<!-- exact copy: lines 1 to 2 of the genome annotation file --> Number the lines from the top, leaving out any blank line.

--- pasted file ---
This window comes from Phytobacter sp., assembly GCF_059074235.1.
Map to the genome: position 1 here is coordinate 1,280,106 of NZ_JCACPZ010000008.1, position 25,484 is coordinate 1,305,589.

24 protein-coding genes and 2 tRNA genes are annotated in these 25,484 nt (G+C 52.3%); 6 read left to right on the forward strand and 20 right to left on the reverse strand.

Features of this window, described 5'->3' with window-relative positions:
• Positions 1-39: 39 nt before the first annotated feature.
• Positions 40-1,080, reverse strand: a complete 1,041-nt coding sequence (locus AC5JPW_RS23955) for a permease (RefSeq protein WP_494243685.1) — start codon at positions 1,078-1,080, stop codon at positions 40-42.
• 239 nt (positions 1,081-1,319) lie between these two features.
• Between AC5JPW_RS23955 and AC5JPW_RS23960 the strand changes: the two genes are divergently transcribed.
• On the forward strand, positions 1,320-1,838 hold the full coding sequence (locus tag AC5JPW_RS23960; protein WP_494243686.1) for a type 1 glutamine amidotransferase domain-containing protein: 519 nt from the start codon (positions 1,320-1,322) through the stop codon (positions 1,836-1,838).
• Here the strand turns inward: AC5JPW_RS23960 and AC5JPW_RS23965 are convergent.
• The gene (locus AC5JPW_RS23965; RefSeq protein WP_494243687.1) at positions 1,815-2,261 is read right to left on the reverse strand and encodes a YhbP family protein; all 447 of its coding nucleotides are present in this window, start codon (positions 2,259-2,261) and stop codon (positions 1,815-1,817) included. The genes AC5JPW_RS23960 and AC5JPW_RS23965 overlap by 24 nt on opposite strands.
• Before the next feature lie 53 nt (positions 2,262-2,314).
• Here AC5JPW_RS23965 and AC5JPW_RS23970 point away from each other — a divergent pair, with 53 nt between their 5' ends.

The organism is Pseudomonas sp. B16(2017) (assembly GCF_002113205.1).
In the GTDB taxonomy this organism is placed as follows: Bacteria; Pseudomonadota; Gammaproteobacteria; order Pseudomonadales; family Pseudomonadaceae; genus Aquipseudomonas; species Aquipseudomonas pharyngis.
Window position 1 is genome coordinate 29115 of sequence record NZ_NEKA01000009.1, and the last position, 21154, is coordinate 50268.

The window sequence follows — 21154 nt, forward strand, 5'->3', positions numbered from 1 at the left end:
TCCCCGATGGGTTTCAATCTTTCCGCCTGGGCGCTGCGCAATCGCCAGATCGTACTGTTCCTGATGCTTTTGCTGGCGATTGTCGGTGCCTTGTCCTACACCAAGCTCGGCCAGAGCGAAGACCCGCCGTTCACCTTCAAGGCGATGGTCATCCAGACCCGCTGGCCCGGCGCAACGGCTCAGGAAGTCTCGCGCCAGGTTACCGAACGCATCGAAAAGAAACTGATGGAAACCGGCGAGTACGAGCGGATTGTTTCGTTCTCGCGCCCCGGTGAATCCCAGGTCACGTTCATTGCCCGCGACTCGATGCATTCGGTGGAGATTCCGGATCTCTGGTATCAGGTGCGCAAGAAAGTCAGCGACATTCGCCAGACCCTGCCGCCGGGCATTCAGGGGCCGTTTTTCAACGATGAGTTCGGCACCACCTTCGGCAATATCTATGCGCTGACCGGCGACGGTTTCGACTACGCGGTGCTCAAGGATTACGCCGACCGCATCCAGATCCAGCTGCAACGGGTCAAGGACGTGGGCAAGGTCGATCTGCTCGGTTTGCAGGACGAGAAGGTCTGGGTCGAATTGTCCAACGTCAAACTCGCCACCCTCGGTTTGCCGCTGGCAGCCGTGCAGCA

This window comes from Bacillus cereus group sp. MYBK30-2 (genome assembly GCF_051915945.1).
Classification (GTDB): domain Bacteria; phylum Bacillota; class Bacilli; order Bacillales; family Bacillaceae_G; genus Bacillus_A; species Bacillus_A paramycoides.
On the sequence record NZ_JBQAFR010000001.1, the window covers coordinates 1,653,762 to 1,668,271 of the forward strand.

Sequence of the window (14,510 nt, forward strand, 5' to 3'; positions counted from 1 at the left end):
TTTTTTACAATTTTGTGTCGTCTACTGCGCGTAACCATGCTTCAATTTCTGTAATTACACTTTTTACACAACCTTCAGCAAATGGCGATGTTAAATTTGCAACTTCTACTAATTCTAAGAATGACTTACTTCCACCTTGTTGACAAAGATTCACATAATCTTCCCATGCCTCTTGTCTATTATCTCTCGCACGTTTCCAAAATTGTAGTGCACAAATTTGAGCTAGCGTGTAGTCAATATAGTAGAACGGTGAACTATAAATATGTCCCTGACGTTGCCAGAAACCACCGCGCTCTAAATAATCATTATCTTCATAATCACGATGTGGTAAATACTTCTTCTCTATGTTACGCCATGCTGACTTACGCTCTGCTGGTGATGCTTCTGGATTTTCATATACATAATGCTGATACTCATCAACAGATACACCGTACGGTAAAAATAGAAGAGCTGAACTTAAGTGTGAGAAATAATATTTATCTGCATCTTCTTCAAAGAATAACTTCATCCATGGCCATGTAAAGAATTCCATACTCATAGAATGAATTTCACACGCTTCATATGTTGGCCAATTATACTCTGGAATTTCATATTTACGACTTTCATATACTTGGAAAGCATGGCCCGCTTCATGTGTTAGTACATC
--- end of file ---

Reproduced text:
This window comes from Phytobacter sp., assembly GCF_059074235.1.
Map to the genome: position 1 here is coordinate 1,280,106 of NZ_JCACPZ010000008.1, position 25,484 is coordinate 1,305,589.